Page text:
The thing is, a lot of people don’t want make a so-called gay record, because they feel that it ghetto-izes them, and that’s something I’ve wrestled with. But the reality is, I’ve learned a lot from straight people, so why can’t straight people learn from me? Why can’t they relate to my stories? We’re also living in a post-Trump universe, and I feel like it’s so much more important for us to have aggressively homosexual characters and content in the mainstream right now. There are so many people that are feeling really vulnerable and they need support so they don’t feel not alone, because it feels like the government is working against them. That’s probably the most important part about this record – it’s hopefully going to help other people feel comfortable about themselves in a culture that’s saying it’s okay to be a white supremacist, and to kill people who aren’t straight, white males.
Casey Spooner (pictured and above) describes his new Fischerspooner record as “his queerest yet.”
Do you think notions of gender and sexuality have changed in the industry?
What’s happening right now that’s so amazing, is that nothing has to be so clear. Some men are a little bit femme and some women are a little bit butch, some are neither, and they don’t have to go all out one way or the other. There’s a place for everyone, like a garden. There are all different kinds of plants that procreate in different ways and serve different purposes – sexuality functions in the same way.
What was the hardest part of making the album?
The actual recording process was great after Michael got involved. In the beginning, I was feeling a little lost and alone, but when we started working together, everything was fun. But outside of the studio, my whole life was collapsing, and I was clinging to this record as my only outlet. For me, the music was the easy part – it was the living that was hard. I mean, there were days when we were supposed to be recording, but I couldn’t even sing, because I was literally just weeping take after take. After my breakup, I went into my summer of not Eat, Pray, Love but live, tan, fuck.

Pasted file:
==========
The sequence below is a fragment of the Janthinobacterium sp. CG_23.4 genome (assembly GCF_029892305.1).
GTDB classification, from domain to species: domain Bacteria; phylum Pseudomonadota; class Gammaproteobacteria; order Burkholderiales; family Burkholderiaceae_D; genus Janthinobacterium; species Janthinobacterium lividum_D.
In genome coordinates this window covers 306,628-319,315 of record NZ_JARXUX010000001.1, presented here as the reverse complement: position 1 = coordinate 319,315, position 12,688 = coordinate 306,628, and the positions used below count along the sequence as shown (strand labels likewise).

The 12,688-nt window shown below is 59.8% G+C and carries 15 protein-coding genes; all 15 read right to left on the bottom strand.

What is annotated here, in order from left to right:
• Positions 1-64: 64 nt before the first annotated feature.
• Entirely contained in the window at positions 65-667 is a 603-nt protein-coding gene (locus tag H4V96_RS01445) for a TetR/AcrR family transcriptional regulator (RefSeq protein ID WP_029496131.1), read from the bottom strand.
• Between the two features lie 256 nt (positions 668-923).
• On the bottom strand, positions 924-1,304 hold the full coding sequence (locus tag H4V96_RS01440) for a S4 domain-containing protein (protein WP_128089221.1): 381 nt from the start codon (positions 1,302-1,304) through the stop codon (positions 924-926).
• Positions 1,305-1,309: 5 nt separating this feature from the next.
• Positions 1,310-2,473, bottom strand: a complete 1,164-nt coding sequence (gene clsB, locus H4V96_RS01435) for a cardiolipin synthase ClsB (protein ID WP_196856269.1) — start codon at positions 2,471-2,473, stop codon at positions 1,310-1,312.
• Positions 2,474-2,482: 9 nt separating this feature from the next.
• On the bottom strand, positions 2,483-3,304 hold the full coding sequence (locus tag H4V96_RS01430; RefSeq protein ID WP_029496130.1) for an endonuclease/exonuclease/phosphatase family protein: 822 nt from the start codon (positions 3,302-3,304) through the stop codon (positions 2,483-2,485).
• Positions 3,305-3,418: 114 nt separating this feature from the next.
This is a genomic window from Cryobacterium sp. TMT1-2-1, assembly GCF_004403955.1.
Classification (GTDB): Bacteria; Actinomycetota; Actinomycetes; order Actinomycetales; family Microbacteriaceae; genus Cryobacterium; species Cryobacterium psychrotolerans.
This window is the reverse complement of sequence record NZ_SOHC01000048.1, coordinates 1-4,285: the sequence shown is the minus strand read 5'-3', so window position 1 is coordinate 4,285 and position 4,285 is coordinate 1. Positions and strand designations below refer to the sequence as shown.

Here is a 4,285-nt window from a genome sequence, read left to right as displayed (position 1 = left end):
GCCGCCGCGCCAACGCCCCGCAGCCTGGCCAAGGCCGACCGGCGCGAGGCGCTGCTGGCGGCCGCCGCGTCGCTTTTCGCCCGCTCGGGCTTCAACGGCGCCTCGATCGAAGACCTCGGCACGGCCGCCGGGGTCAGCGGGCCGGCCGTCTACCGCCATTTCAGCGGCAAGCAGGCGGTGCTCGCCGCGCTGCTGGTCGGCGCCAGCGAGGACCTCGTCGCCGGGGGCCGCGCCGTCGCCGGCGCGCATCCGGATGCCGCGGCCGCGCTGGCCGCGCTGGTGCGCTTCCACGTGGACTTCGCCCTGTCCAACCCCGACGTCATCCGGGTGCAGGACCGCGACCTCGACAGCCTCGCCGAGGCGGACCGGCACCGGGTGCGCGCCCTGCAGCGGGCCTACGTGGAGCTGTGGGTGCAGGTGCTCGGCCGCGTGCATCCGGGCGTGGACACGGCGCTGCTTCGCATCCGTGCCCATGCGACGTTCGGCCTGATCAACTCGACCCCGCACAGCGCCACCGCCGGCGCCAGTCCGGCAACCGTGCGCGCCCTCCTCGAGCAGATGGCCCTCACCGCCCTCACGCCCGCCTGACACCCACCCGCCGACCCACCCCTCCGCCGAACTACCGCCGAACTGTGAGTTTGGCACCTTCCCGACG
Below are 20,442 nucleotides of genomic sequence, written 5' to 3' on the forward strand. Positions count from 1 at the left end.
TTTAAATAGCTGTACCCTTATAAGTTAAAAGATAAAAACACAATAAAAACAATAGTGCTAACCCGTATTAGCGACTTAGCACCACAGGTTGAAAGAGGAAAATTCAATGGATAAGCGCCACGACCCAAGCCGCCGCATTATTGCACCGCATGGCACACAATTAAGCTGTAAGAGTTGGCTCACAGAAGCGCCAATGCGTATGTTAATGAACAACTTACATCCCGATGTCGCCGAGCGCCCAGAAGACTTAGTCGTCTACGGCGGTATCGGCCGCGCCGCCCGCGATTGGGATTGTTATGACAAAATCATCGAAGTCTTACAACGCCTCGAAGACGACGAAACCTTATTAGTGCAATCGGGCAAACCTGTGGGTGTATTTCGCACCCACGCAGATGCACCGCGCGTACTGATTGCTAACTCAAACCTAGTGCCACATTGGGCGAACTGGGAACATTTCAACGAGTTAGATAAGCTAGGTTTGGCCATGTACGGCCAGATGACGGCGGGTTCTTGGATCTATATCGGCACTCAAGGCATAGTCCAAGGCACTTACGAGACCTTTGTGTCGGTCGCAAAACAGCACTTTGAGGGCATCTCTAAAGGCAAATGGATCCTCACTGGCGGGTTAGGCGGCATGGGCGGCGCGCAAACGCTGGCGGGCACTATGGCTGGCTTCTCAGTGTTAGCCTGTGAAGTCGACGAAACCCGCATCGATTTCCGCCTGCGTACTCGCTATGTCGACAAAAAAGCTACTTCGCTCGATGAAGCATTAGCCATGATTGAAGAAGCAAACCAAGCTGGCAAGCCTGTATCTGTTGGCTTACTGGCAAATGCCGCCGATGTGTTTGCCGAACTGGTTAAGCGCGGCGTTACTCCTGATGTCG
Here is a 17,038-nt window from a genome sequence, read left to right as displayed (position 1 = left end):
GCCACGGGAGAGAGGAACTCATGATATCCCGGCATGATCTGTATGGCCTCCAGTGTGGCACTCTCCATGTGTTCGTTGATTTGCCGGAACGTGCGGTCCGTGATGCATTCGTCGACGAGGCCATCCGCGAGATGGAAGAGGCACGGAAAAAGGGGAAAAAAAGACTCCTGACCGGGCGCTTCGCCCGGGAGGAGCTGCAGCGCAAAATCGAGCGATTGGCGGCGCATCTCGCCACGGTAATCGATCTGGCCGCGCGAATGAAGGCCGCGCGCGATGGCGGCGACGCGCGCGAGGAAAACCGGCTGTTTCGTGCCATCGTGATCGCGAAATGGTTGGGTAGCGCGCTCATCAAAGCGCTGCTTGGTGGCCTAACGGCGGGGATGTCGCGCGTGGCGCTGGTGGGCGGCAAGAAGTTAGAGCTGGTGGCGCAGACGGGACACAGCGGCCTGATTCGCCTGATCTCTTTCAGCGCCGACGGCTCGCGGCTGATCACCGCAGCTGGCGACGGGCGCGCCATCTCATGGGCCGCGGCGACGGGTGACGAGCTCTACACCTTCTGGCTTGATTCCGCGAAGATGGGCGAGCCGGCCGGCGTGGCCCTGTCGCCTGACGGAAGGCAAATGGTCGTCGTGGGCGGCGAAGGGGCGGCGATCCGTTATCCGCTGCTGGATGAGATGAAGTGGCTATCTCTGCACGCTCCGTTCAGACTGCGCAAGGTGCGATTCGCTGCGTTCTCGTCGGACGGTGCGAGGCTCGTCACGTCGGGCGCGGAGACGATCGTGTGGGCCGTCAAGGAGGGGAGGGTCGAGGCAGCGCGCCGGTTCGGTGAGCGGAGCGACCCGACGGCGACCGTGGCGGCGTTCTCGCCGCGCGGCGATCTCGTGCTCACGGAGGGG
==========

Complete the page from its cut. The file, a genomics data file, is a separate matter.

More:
You were in a really vulnerable space.
For sure. And Michael loved it! Every time we’d take a break, I’d come back to the studio, and he’d ask what happened. My experiences were just going right into the songs.
Is that something you’ve always done?
I always wrote from a similar place, but the editing process was different. And Warren wasn’t allowed to cut any of the vocals. In the past, he would have heavily edited things and pruned the lyrics he connected to. So, everything was a combination of our two perspectives. But these lyrics are from a really personal place, and it’s a more direct line of communication between me and the audience.
What do you want people to take away from Sir?
I want gay men and queer people to feel safe and emotionally connected to each other. Gay men, specifically – there are so many crazy, fucked up things, even as a white gay man, who has the most privilege in the queer realm. Still, gay men are wrestling so much with sex addiction and intimacy, drugs, and body dysmorphia. Those are the things that I’m really trying to talk about and deal with, so I can help people heal.
How do you think you’ve evolved as an artist?
I’m kind of terrified to say it, but I don’t know if I have. My ex-boyfriend actually just sent me a picture of myself from ‘97 – I’m 27-years-old, at a crazy performance in Williamsburg, dressed as a tiger wearing a jockstrap. It’s like, the more things change, the more they stay the same. Literally 20 years later, I’m still in a jockstrap, acting a fool.